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Ladakh - Planning The Trip

Over 2000 Km by road, in around 10 days. Stunning landscapes, wonderful people. That sums up our Ladakh trip. But how did it actually work? How did we make it happen? Read on to find out!  Leh, the capital of Ladakh , is accessible by air and road. Flying into Leh is the easiest, and time-saving option, while the road is the time consuming one, but with the added advantage of driving past some of the most beautiful landscapes in our country. Each option has much to recommend it, and we chose the road for just one reason – altitude sickness. Altitude sickness was one of my biggest concerns, since I suffer from motion-sickness. Yes, I do travel a lot, but that is despite my condition, and, over the years, have learnt how to handle it. I struggled with it when we visited Nathu-La in Sikkim, and wondered if I would be able to manage a week at the even higher altitudes that we would encounter in Ladakh. This was the reason we stuck to a basic plan, of only 9 days in Ladakh, though we

Diwali tour part 8 – Around Kumbakonam - Nallur

Of all the temples we visited during our ten-day trip, this is one temple that stands out in my memory like no other. While I shall think of the Brihadeeshwara temple at Tanjore with appreciation for the beautiful architecture, and Dharasuram for the beauty of sculptures, Nallur, or Thirunallur, is one of those temples where I truly felt the presence of God. This temple is about 10 Kms from Kumbakonam, and just 10 minutes from Patteeswaram.

From Diwali 08 - Thanjvur Trip
The main gopuram of Nallur

As we alighted from the car at this temple, I was arrested by the beauty of the Gopuram. The detail was amazing, and the deities depicted were fantastic! Here are a couple of photographs I took of the deities depicted on the Gopuram. While the first one I learnt later was Maha Sadasiva Moorthy, one of the 64 forms of Shiva, I haven’t been able to understand the second. If anyone knows the name of the deity, please do let me know.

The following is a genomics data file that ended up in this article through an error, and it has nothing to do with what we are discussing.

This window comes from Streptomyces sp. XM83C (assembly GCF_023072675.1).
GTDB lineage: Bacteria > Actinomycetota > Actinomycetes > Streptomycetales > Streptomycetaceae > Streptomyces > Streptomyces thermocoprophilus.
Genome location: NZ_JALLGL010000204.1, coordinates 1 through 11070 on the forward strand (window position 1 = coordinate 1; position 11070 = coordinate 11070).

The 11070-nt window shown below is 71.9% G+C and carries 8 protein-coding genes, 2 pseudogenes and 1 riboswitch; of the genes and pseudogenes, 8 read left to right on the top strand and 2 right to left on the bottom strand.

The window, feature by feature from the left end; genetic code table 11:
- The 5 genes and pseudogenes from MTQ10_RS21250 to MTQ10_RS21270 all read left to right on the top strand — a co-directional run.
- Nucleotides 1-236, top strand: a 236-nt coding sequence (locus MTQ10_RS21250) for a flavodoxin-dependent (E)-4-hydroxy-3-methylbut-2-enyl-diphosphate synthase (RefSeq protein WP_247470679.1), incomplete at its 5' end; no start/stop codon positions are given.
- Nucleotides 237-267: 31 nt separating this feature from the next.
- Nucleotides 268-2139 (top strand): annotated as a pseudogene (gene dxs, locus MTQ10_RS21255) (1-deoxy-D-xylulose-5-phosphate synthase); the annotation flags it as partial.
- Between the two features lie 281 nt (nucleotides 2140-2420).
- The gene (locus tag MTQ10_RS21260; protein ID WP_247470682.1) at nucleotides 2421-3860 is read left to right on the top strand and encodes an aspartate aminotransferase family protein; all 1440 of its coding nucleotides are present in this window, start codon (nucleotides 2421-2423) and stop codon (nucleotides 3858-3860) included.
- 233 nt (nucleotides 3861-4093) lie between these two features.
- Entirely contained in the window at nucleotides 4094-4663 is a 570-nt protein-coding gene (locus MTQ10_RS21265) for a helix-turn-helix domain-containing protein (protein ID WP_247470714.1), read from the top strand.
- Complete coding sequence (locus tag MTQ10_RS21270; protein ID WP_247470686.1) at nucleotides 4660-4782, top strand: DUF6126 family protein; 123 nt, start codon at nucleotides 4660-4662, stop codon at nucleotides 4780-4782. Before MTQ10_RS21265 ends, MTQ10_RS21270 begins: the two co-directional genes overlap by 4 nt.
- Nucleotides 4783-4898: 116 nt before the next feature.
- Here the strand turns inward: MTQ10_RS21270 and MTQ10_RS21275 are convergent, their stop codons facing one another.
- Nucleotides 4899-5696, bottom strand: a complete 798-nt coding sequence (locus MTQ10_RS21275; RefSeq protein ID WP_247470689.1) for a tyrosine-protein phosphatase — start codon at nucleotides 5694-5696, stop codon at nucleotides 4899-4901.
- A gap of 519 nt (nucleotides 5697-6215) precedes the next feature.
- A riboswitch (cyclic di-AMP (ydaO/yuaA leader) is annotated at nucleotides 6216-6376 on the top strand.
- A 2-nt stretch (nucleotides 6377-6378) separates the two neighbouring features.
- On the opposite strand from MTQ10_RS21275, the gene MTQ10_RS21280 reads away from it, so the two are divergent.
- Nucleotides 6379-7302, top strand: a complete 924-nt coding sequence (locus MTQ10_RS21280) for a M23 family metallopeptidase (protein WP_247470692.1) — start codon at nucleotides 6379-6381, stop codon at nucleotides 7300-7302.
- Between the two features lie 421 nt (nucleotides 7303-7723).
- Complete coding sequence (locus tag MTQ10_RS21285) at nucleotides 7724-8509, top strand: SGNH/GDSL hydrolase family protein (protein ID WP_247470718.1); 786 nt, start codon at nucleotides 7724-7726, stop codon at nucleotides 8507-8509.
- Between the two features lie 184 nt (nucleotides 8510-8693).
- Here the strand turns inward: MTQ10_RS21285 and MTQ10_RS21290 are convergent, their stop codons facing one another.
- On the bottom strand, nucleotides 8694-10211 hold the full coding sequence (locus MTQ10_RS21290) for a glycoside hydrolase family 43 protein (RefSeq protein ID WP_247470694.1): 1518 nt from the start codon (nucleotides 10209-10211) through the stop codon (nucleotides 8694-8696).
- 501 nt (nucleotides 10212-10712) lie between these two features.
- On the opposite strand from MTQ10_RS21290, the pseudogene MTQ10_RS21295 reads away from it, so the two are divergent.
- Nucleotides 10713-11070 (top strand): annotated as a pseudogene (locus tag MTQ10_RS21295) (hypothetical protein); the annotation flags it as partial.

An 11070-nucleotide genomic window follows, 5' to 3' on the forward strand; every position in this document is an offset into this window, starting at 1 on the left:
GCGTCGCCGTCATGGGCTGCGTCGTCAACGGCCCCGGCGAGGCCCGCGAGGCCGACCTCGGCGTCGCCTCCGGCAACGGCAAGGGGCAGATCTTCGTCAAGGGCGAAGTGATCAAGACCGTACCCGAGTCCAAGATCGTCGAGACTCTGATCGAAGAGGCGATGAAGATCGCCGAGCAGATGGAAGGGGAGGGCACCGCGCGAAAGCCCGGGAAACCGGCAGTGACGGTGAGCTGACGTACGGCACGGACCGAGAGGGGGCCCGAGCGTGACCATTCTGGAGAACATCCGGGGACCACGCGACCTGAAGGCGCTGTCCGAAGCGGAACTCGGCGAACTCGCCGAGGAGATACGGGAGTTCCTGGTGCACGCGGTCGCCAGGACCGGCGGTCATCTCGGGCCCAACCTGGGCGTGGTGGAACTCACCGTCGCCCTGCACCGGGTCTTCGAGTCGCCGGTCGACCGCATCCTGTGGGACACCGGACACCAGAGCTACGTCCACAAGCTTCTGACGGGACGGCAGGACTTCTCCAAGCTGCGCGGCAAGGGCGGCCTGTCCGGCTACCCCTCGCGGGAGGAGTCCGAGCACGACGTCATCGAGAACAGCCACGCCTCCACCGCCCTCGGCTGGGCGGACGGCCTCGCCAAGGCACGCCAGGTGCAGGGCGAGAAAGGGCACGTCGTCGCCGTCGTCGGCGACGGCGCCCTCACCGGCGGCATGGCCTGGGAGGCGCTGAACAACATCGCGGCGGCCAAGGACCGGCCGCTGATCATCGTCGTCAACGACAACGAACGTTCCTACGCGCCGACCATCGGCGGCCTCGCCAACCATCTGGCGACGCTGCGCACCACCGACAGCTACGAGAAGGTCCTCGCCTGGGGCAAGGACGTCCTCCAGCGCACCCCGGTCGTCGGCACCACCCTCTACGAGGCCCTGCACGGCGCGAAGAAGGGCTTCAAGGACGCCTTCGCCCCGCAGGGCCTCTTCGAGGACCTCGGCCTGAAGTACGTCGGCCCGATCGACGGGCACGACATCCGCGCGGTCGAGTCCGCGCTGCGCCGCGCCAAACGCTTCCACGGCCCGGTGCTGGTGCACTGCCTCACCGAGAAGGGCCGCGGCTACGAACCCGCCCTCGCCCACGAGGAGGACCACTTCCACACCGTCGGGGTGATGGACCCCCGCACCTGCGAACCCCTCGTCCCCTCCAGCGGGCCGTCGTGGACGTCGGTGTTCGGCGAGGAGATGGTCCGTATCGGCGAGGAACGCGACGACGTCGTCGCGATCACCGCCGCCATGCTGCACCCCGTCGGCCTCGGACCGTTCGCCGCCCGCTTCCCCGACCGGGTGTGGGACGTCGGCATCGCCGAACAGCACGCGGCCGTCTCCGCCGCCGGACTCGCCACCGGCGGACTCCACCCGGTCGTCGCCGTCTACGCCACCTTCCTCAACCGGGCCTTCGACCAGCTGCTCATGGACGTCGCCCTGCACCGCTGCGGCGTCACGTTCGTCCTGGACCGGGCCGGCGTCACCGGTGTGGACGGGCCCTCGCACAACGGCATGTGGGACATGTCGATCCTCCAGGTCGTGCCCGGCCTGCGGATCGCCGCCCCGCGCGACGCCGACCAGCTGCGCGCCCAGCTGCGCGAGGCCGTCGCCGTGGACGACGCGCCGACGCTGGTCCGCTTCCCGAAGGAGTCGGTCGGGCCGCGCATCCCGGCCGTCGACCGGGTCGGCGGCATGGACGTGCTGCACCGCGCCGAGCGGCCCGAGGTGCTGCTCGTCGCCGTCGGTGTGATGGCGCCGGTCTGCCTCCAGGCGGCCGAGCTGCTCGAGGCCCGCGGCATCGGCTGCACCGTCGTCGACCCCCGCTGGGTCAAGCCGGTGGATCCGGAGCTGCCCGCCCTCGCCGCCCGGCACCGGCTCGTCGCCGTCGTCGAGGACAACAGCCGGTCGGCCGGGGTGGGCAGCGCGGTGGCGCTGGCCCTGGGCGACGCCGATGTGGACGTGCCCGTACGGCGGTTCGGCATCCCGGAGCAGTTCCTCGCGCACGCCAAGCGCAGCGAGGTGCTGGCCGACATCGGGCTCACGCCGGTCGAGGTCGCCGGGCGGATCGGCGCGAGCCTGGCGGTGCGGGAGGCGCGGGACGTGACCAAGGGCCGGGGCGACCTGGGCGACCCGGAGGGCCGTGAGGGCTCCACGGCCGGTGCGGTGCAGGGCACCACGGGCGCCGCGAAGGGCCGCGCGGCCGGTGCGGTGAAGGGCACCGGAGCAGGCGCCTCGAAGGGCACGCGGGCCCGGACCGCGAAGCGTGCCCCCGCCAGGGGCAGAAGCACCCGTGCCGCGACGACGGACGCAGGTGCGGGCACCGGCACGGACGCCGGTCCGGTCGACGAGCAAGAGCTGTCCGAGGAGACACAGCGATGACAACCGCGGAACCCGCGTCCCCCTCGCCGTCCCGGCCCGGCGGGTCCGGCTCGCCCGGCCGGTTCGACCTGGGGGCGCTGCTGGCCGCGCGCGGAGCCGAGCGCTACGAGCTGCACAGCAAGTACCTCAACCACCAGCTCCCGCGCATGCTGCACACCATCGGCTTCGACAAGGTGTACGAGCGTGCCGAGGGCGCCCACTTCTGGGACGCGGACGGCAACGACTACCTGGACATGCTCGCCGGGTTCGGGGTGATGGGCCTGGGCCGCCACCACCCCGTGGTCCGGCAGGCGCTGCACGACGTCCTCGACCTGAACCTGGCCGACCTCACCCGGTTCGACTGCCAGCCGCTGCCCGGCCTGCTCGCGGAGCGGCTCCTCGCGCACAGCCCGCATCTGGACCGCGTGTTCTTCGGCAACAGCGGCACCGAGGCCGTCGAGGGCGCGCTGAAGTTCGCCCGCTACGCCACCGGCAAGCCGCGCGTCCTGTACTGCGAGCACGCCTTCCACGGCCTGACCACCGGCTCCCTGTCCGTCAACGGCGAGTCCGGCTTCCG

From Diwali 08 - Thanjvur Trip
Maha Sadasiva Moorthy

From Diwali 08 - Thanjvur Trip
unknown deity

As we entered the temple, we realized that we were in one of the Maada Kovil or Yaanai Eera Kovil, which means that the main sanctum is situated at a higher level, accessible by steps, which cannot be climbed by elephants. These were temples built by Kochengattan Cholan, and the root of this story lies at Thiruvanaikaaval, in Trichy. According to the legend, at Thiruvanaikaaval, a spider and an elephant both prayed to Shiva, in their own way. While the elephant poured water on the lingam in the day, the spider covered the lingam with its web in the night. Every morning, the elephant would be angry to see the spider webs on the lingam he had cleaned the day before, and the spider would be angry to see the web destroyed every morning. Finally, when they both left their bodies and passed on, the spider was born as a king, and remembered his past life. He spent his life building temples where elephants would never be able to enter the sanctum. While his motives in building such temples may be debatable, there is no doubt that every temple he built is beautiful, and gives pleasure to the visitor. Other temples built the same way are at .Kudavasal, Nannilam, Chaayavanam, Thalaichangadu, Valivalam, Ambar (Ambal) and Thiruveezhimizhalai